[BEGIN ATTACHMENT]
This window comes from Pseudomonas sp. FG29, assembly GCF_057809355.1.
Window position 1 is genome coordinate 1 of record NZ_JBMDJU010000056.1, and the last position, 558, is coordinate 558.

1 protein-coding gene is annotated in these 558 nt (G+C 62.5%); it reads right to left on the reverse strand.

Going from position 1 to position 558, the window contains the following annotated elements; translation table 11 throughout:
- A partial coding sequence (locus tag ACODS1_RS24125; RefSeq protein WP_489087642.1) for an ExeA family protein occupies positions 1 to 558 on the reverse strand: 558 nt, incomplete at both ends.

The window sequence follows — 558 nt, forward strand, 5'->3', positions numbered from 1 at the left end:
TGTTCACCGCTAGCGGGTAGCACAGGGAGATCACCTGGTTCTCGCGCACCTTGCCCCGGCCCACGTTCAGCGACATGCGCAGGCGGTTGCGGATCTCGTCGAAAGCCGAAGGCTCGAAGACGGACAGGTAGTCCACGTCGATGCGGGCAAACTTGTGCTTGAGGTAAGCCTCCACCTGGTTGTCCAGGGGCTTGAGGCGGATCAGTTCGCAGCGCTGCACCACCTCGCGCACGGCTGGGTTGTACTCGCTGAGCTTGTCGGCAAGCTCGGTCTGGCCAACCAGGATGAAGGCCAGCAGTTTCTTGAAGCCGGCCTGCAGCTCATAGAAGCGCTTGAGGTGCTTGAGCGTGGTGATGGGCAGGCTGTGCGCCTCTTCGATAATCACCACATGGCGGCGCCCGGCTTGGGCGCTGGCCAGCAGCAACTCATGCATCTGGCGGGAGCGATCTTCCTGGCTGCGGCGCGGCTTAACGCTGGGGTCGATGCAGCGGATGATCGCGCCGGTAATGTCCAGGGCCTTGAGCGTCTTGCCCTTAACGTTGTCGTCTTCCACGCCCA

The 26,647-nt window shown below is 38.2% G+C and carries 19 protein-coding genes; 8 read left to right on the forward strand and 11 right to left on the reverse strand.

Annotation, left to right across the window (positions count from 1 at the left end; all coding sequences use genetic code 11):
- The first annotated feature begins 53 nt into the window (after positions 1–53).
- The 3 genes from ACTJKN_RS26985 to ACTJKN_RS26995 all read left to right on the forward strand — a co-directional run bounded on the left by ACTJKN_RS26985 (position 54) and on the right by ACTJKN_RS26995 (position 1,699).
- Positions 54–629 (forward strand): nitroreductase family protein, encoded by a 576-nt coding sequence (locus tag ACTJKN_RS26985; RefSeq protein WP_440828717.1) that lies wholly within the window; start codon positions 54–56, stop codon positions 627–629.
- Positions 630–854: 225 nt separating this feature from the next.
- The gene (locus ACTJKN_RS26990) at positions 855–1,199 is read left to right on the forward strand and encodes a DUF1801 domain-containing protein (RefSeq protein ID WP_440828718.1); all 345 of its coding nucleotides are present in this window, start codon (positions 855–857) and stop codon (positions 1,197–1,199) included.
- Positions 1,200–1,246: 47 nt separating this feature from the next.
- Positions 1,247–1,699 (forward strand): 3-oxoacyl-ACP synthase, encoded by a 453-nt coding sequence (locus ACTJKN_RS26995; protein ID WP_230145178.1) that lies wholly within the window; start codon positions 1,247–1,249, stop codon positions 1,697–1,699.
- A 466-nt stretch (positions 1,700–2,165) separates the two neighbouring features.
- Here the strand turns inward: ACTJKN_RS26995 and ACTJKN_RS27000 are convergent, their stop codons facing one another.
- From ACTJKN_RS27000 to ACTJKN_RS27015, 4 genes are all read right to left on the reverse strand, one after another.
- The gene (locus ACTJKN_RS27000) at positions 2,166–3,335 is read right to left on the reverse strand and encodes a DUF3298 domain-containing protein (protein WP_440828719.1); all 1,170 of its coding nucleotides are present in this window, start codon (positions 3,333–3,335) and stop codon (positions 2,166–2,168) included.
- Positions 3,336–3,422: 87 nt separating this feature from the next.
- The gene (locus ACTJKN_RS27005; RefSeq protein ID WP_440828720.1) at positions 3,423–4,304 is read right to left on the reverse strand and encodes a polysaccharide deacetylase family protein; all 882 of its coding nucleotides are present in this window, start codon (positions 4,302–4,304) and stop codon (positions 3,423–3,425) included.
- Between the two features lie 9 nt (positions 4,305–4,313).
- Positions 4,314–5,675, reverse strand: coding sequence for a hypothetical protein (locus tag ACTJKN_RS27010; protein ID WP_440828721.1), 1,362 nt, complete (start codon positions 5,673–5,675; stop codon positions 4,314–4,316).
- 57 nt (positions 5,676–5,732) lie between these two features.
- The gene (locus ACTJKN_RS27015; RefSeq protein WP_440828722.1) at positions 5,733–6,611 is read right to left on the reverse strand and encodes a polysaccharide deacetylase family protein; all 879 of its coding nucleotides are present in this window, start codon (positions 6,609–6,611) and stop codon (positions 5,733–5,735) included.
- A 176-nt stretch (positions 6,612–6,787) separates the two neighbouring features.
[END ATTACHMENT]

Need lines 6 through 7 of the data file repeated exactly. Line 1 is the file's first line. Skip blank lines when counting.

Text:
The window sequence follows — 558 nt, forward strand, 5'->3', positions numbered from 1 at the left end:
TGTTCACCGCTAGCGGGTAGCACAGGGAGATCACCTGGTTCTCGCGCACCTTGCCCCGGCCCACGTTCAGCGACATGCGCAGGCGGTTGCGGATCTCGTCGAAAGCCGAAGGCTCGAAGACGGACAGGTAGTCCACGTCGATGCGGGCAAACTTGTGCTTGAGGTAAGCCTCCACCTGGTTGTCCAGGGGCTTGAGGCGGATCAGTTCGCAGCGCTGCACCACCTCGCGCACGGCTGGGTTGTACTCGCTGAGCTTGTCGGCAAGCTCGGTCTGGCCAACCAGGATGAAGGCCAGCAGTTTCTTGAAGCCGGCCTGCAGCTCATAGAAGCGCTTGAGGTGCTTGAGCGTGGTGATGGGCAGGCTGTGCGCCTCTTCGATAATCACCACATGGCGGCGCCCGGCTTGGGCGCTGGCCAGCAGCAACTCATGCATCTGGCGGGAGCGATCTTCCTGGCTGCGGCGCGGCTTAACGCTGGGGTCGATGCAGCGGATGATCGCGCCGGTAATGTCCAGGGCCTTGAGCGTCTTGCCCTTAACGTTGTCGTCTTCCACGCCCA